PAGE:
Monday, 3 August 2009

Experimental Underwear Finishes Month-Long Wear Test

Via ... The Gadget Blog

So your a Japanese company working on the J-Wear, underwear that’s “designed to be anti-bacterial, odor free, flame retardant, static free and water resistant”. How do you test it? Get a Japanese astronaut to try it out on the International Space Station for a month!

Koichi Wakata took a big step for mankind, probably breaking the record for consecutive days faced with the same underwear. Last we heard, Wakata is back from space, and his month-old apparel is now undergoing serious testing by (of course Japanese) scientists to determine its effective.

It’s honestly hard imagining for a pair of groin covers to remain effectively unsullied after a month of continuous use. The junction between a human’s legs is easily one of the dirtiest parts of our anatomy, thanks to constant skin-to-skin contact that accompanies the constant covering required by societal propriety. And how many here are willing to admit their relative failure to clean up their waste conveyors after use?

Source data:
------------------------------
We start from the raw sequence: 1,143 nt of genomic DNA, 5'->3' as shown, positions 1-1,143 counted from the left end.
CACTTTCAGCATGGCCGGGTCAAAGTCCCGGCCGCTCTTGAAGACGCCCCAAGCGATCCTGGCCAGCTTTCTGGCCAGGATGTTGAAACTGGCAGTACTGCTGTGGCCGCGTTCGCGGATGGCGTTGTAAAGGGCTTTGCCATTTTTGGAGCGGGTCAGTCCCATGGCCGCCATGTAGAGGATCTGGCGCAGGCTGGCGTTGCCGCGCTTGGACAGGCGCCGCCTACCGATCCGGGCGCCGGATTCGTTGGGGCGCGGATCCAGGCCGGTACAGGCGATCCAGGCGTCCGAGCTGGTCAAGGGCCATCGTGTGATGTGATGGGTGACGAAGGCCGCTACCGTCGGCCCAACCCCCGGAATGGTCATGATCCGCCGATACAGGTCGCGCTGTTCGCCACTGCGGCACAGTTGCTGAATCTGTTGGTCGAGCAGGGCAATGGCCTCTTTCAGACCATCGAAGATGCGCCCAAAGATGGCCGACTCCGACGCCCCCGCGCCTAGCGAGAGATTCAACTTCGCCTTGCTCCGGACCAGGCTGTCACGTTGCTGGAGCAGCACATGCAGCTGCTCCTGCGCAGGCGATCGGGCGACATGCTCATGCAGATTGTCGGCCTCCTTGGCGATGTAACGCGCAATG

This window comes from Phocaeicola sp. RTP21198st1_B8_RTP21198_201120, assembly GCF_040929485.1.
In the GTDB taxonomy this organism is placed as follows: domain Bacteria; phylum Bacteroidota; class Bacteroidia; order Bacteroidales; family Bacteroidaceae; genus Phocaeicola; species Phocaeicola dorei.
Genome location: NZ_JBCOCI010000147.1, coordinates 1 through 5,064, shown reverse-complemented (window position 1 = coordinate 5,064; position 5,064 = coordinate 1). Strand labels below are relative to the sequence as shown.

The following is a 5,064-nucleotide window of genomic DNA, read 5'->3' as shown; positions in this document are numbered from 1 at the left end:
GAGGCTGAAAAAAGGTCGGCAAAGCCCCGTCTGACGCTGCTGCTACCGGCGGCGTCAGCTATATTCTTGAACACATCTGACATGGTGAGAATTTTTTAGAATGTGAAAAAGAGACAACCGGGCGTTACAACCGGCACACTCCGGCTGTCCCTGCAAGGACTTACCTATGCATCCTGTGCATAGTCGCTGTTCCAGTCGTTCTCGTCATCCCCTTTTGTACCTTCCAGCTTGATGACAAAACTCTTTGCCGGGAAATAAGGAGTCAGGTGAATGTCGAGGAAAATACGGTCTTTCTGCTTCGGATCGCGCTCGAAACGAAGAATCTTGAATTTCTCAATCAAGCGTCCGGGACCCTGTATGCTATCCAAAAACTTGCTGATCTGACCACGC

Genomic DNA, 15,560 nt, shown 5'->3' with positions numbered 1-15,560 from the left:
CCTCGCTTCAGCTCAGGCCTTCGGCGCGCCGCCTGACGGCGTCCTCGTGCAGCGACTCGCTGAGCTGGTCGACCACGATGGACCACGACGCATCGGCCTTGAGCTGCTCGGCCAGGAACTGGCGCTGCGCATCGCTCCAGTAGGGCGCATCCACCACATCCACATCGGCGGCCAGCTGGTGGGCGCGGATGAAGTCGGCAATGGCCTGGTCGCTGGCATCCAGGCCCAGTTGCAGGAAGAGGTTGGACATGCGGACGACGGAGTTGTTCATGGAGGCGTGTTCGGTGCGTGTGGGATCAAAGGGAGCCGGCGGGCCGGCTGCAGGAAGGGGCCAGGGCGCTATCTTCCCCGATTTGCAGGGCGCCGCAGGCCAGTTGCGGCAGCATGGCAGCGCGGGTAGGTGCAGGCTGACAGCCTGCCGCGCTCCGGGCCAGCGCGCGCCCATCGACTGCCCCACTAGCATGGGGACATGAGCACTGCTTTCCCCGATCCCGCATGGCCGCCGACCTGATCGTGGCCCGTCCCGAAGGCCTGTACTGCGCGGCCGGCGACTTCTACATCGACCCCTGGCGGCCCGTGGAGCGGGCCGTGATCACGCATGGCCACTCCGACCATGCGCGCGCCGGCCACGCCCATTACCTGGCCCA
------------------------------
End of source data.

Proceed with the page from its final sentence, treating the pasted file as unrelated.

But there’s a reason why people should hope that the J-Wear project is successful. Aside from making longer trips into space much more practical (light packing and fewer resource use for laundry anyone?), this would probably make long travel trips much more bearable. And of course, once you conquer one of the potentially most stinky place of the human, who’s to say working J-Wear fabric wouldn’t be utilized for normal, overwear clothing?

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